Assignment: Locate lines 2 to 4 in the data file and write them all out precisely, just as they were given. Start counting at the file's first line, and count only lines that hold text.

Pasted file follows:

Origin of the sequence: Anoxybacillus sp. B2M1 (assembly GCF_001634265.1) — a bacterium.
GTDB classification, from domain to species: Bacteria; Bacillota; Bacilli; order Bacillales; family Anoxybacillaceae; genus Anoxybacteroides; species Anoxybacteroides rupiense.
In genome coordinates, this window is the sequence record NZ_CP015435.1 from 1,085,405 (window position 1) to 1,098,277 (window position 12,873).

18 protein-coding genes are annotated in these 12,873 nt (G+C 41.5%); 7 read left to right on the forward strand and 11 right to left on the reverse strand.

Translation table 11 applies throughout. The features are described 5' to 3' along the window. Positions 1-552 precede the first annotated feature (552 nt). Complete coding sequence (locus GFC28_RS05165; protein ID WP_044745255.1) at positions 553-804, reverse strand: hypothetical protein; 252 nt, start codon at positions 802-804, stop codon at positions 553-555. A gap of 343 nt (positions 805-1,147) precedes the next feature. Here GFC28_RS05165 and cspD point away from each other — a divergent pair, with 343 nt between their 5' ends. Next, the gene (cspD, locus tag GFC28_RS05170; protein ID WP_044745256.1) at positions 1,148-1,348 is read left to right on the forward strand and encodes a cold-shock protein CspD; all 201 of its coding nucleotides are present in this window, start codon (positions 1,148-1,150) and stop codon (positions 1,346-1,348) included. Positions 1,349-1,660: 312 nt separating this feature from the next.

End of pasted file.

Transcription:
GTDB classification, from domain to species: Bacteria; Bacillota; Bacilli; order Bacillales; family Anoxybacillaceae; genus Anoxybacteroides; species Anoxybacteroides rupiense.
In genome coordinates, this window is the sequence record NZ_CP015435.1 from 1,085,405 (window position 1) to 1,098,277 (window position 12,873).

18 protein-coding genes are annotated in these 12,873 nt (G+C 41.5%); 7 read left to right on the forward strand and 11 right to left on the reverse strand.